We are confronted to act or react to different and complex situations (of which HIV and AIDS is a prime example) in our daily lives. To do this in a responsible and loving manner we need discernment. What better definition can there be than the words of Paul when he prays for the Philippians that their “…love may abound more and more in knowledge and depth of insight, so that you may be able to discern what is best …” (1:9-10)
Closely linked to this is the concept of ethics, which concerns itself with what is good or right in human interaction. It involves three elements, namely ‘good’, the ‘self’ and the ‘other’. Each of these concepts forms a vital part of ethics. Ethical behaviour can be summarized as behaviour that considers not only what is good for others, but also what is good for the self.
Generally ethics comprises of five core principles:
- Standards for proper conduct (morality). Facts tell us how the world is. Ethical values tell us how an ideal and just world should be.
- Obligations. Ethics are concerned with doing our duty and keeping our obligations to others. Obligations can be specific – to honour a promise to a specific person for instance, or it can be general – not to harm others for example.
- Rights. Ethics involve rights that are claims or entitlements that other hold in respect of something against us, and these may correspond with our obligations. If, for example, we contract to deliver a service, the client holds an ethical and legal right to that service against us.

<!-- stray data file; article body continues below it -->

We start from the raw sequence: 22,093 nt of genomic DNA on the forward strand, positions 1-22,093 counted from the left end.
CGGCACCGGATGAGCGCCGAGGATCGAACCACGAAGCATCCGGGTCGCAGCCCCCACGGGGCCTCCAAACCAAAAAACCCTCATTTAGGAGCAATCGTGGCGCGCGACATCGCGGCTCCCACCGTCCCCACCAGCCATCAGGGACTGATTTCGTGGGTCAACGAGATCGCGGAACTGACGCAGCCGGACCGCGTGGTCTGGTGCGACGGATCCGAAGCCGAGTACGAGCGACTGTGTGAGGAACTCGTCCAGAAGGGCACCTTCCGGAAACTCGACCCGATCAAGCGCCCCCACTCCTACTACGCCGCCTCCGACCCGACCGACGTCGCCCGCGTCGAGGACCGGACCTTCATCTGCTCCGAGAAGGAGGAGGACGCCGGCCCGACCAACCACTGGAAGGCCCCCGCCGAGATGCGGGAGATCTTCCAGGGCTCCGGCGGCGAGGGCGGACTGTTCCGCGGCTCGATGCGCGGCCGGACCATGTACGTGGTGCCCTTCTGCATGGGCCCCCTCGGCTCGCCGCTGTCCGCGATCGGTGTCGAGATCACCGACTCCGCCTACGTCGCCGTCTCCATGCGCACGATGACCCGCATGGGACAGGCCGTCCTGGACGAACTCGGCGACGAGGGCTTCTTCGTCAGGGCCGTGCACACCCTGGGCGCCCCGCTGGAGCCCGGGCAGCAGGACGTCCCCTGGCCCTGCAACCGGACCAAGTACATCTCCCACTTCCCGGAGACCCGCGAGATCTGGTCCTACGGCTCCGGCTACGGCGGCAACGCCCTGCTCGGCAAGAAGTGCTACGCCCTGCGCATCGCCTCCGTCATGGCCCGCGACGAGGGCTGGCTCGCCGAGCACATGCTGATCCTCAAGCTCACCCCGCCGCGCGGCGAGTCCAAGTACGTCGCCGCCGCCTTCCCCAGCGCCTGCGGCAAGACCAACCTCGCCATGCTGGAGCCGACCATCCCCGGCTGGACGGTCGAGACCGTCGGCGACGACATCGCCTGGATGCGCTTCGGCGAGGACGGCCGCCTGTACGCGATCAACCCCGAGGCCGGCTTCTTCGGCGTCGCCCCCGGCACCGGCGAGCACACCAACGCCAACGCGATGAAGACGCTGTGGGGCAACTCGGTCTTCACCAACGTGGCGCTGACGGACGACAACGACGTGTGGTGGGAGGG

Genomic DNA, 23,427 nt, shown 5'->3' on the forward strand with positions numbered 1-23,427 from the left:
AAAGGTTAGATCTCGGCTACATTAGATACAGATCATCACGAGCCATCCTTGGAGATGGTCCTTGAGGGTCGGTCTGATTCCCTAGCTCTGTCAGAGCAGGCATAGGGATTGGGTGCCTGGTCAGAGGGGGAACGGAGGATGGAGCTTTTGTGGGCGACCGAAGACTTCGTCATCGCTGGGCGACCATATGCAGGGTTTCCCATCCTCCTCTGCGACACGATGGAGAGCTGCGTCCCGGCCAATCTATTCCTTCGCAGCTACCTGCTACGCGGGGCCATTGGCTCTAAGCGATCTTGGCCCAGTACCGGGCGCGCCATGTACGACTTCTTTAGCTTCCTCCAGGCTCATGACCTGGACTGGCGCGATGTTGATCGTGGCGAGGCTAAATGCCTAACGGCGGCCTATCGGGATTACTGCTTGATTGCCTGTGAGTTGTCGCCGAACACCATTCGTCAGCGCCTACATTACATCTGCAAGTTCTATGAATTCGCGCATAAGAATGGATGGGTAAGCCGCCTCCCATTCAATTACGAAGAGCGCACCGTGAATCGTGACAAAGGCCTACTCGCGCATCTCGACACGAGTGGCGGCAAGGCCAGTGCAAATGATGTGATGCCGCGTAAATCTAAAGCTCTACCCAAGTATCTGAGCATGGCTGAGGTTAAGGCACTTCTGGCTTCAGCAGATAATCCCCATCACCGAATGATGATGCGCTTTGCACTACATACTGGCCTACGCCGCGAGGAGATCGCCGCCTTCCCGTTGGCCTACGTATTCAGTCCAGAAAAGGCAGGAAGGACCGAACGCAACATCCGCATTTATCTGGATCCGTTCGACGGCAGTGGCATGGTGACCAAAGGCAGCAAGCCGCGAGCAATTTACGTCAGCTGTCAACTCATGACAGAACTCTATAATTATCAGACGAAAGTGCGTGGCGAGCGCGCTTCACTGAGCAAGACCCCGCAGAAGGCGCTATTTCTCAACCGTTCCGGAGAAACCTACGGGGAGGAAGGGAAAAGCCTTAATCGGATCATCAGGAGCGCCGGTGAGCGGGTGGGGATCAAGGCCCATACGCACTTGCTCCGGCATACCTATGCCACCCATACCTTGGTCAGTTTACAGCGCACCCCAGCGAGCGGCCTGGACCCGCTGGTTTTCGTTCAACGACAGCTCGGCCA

- Consequences. Ethics are about making the world a better place through the consequences of our actions, practices and institutions. The ‘ethics of consequences’ require us to promote good consequences (benefit) and prevent, remove or reduce bad ones (harm).
- Character. People are not robots who mechanically or without emotions adopt values, discharge obligations, respect rights and promote good consequences. Being an ethical person means that what we do, somehow, match externally who we are in the inside. Ideally, ethical actions flow from a virtuous person.
In the time of HIV and AIDS, after all is said and done, the acid test for our ethical attitudes and behaviours is whether it is based on abundant love. Only within in the context of love do ethics become humane and can we truly discern what is “best”.
To think about: How do faith communities respond to their members living with HIV and AIDS and promote responsible behaviour without being judgemental and moralistic?
Written by: Dr. Andre de la Porte, CEO, HospiVision and trained ‘Churches, Channel of Hope’ Facilitator.